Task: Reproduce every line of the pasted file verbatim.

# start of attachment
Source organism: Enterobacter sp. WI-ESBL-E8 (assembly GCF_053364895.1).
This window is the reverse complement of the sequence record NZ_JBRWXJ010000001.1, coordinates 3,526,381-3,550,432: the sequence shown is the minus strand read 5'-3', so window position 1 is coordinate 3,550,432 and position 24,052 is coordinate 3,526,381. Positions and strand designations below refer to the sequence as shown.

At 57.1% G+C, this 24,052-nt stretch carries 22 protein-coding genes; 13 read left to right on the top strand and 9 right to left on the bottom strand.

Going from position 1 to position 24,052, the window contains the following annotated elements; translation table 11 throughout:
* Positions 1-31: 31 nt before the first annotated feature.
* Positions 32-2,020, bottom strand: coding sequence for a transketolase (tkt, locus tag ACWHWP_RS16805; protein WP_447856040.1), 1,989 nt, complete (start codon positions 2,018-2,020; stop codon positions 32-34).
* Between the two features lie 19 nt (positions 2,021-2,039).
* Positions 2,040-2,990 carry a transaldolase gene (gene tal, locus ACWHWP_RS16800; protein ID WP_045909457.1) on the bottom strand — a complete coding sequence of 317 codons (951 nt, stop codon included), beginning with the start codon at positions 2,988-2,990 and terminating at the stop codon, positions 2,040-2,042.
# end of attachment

Source organism: Enterobacter sp. WI-ESBL-E8 (assembly GCF_053364895.1).
This window is the reverse complement of the sequence record NZ_JBRWXJ010000001.1, coordinates 3,526,381-3,550,432: the sequence shown is the minus strand read 5'-3', so window position 1 is coordinate 3,550,432 and position 24,052 is coordinate 3,526,381. Positions and strand designations below refer to the sequence as shown.

At 57.1% G+C, this 24,052-nt stretch carries 22 protein-coding genes; 13 read left to right on the top strand and 9 right to left on the bottom strand.

Going from position 1 to position 24,052, the window contains the following annotated elements; translation table 11 throughout:
* Positions 1-31: 31 nt before the first annotated feature.
* Positions 32-2,020, bottom strand: coding sequence for a transketolase (tkt, locus tag ACWHWP_RS16805; protein WP_447856040.1), 1,989 nt, complete (start codon positions 2,018-2,020; stop codon positions 32-34).
* Between the two features lie 19 nt (positions 2,021-2,039).
* Positions 2,040-2,990 carry a transaldolase gene (gene tal, locus ACWHWP_RS16800; protein ID WP_045909457.1) on the bottom strand — a complete coding sequence of 317 codons (951 nt, stop codon included), beginning with the start codon at positions 2,988-2,990 and terminating at the stop codon, positions 2,040-2,042.